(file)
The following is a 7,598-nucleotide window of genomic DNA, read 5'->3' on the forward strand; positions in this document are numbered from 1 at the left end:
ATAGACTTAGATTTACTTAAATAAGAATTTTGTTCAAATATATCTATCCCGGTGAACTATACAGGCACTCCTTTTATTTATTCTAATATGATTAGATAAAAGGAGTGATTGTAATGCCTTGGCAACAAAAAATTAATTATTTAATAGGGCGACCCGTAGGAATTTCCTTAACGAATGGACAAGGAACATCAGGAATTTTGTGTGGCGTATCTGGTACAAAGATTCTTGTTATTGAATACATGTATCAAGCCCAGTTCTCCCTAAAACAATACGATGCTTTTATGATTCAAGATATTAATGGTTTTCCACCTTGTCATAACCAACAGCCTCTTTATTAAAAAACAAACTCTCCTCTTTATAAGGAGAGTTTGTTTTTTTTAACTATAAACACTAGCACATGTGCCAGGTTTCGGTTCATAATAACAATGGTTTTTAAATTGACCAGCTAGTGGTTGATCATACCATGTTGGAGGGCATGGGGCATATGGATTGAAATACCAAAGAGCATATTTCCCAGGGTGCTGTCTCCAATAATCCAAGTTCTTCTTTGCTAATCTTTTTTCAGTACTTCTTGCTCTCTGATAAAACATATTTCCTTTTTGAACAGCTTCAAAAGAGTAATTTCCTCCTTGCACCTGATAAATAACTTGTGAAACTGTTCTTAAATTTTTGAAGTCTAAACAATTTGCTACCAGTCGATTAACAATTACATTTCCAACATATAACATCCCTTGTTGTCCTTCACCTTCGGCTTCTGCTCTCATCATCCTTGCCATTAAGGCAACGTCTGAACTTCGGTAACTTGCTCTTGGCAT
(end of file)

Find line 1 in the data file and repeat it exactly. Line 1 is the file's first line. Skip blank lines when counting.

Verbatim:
The following is a 7,598-nucleotide window of genomic DNA, read 5'->3' on the forward strand; positions in this document are numbered from 1 at the left end: